By Rob Stallworth
We are charged these days in the criminal justice system to do more with less. Everyone who works in this system faces that reality and is challenged to come up with various strategic ways to do their job. Unfortunately, it may mean risking the public’s safety in order to make ends meet.
For example, a Michigan inmate, Michael David Elliot, recently escaped from Ionia Correctional Facility, a maximum security prison, virtually undetected. The Ionia prison perimeter security has two 12-foot fences with razor wire, one which is supposed to shock you with electricity on contact; they also have motion sensors, roving patrols, and even gun towers that were allegedly in good working order.
It was stated by Michigan DOC spokesman, Russ Marlan, in a report by the Associated Press that Elliot wore a white kitchen uniform to avoid security and to blend in with the snow at the prison. Once at the fences, he dug a hole to get through, again undetected, abducted a woman, and stole her SUV. Thankfully, the woman managed to escape and call police once they stopped at a gas station in Indiana.
Information has been forthcoming by the Correctional Officers Union in Michigan. They say Elliot’s escape would have been thwarted if a gun tower just 20 feet away from the escape route would have been manned by a correctional officer, but Michigan’s Department of Corrections ordered the towers to be unstaffed in an effort to cut costs.
Tom Tylutki, president of the Michigan Corrections Organization (MCO), Local 526M, told a reporter from the Ionia Sentinel-Standard that cost-saving measures have put prison employees and the community at risk and that “inmate supervision should not be a budget-driven decision.”
Michigan DOC officials disagree and don’t believe Elliot’s escape had anything to do with it because surveillance cameras were working, and there was a roving patrol of the fence line by an armed correctional officer at the time of the escape.
Michigan’s Governor Richard Snyder was questioned about Michael Elliot’s escape and asked if the budget, which has had significant cutbacks under his leadership, had anything to do with it? He stated the “investigation needs to take place…it will be very extensive and it will be public.”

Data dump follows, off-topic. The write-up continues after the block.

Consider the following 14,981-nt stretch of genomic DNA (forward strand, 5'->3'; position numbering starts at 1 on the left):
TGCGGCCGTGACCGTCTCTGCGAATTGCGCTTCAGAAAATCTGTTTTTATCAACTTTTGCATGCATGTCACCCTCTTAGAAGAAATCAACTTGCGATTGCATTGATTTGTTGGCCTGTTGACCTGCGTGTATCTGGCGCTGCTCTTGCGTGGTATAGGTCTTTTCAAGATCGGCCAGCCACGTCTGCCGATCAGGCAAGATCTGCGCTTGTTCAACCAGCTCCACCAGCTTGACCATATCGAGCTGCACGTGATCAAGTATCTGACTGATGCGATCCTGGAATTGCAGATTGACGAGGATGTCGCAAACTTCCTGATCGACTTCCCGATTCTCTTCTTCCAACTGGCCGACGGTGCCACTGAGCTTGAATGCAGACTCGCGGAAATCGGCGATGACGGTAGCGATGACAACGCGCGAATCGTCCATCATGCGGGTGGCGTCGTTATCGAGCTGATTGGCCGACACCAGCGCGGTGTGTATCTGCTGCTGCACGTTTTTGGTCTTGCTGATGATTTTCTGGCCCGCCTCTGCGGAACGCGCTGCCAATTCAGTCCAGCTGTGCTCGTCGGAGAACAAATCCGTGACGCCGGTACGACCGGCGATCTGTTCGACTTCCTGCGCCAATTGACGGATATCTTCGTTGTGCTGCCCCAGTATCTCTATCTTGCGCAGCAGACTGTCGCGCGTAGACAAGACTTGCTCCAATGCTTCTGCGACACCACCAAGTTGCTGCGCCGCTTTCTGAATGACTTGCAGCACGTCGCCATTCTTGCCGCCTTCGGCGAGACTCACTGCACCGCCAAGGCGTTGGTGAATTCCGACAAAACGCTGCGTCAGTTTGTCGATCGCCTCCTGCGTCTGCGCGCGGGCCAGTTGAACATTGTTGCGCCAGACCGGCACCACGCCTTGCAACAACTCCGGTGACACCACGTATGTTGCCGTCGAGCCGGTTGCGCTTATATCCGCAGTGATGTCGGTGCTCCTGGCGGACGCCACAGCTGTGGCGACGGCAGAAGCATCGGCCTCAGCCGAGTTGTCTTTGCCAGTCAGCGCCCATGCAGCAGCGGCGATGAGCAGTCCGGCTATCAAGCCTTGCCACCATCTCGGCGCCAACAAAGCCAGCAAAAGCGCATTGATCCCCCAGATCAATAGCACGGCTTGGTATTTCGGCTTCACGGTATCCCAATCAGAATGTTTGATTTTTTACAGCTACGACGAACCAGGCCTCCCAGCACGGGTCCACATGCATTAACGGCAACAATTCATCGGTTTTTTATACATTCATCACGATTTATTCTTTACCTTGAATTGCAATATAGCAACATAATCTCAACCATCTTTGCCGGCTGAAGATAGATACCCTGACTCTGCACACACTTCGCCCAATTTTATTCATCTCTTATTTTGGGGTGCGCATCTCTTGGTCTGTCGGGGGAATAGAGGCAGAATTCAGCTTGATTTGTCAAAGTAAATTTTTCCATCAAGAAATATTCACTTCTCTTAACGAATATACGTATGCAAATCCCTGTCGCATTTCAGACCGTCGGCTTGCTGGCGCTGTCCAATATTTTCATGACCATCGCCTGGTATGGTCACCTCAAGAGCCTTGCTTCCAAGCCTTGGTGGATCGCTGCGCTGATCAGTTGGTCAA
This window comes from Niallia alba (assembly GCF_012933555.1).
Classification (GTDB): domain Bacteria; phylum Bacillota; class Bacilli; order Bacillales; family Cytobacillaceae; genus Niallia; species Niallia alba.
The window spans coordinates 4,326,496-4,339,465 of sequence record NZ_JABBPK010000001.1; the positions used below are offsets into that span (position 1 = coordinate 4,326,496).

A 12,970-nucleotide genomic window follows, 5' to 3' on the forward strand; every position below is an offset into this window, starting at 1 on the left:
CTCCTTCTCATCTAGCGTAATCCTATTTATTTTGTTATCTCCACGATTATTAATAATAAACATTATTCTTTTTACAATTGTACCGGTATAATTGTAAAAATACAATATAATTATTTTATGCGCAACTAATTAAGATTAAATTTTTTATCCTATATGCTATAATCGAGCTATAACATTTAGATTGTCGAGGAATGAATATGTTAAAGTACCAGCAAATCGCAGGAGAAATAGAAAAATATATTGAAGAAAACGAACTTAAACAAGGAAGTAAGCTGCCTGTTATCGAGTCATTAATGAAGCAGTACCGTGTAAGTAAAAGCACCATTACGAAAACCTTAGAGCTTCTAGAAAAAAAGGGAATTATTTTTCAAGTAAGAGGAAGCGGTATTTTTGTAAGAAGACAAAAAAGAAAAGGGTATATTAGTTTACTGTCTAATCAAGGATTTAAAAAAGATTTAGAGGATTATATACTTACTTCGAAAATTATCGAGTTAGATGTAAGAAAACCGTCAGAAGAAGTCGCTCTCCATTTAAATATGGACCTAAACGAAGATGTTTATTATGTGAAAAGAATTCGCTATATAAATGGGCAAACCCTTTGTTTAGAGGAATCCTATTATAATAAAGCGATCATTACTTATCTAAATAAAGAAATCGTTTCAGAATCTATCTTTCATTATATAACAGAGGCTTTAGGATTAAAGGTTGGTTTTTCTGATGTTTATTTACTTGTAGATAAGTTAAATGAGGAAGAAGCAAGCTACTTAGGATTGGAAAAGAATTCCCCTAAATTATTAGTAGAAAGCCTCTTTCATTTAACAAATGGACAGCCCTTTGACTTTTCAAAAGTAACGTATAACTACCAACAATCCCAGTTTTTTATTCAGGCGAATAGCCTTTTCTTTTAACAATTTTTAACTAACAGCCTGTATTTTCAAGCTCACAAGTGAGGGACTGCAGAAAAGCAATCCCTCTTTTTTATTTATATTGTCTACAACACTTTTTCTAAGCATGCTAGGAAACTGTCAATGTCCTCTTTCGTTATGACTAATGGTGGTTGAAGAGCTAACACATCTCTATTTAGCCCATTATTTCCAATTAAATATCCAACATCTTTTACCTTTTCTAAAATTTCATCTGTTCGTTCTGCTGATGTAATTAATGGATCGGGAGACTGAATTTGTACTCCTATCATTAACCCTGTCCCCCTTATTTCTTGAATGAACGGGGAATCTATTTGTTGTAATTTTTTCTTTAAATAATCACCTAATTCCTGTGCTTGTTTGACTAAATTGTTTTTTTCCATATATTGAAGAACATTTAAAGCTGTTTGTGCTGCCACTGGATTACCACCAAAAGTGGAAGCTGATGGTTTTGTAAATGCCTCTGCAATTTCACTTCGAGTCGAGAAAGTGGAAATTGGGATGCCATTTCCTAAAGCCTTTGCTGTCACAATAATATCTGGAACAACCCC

All told, the governor didn’t answer the question and he should wait. No one wants to admit, especially during a re-election campaign, that they pulled the wrong plug from an outlet. An investigation is currently underway by the Michigan State Police and Department of Corrections, which may hold the answers to “how” this happened…but that final report may not answer the questions as to “why” it happened.
In public safety, we have been working through budget cuts for years, with various states’ Departments of Corrections being forced to forecast reductions of at least 4% every year, for the next three years. In Michigan, the governor requires state department heads to continually evaluate efficiency and effectiveness, to see where the fat can be cut, in order to “get Michigan’s fiscal house in order.”
Maybe, just maybe, the gun tower was unstaffed because someone in Michigan DOC felt pressured to reduce costs by thinking, “we probably don’t need anyone in the tower since it’s rare that an inmate escapes” or “that electric fence sure is costing us a lot of money, maybe we should just turn it off for a while.”
Yes, it’s sarcasm, but when safety is threatened by the escape of a quadruple murderer that could have possibly been avoided, you just can’t shrug your shoulders. An unidentified resident who lives in Ionia near the maximum security prison said it best: “If you cut back on security there, that is something that will put the rest of the public in jeopardy…it makes no sense.”
About the Author: Rob Stallworth is a former Deputy Chief Probation and Parole Officer for the Virginia Department of Corrections. His career spans more than 15 years with the department where he has served in various positions such as Gang Specialist and Academy Adjunct Instructor. Rob is currently a member of American Military University’s Public Safety Outreach Team.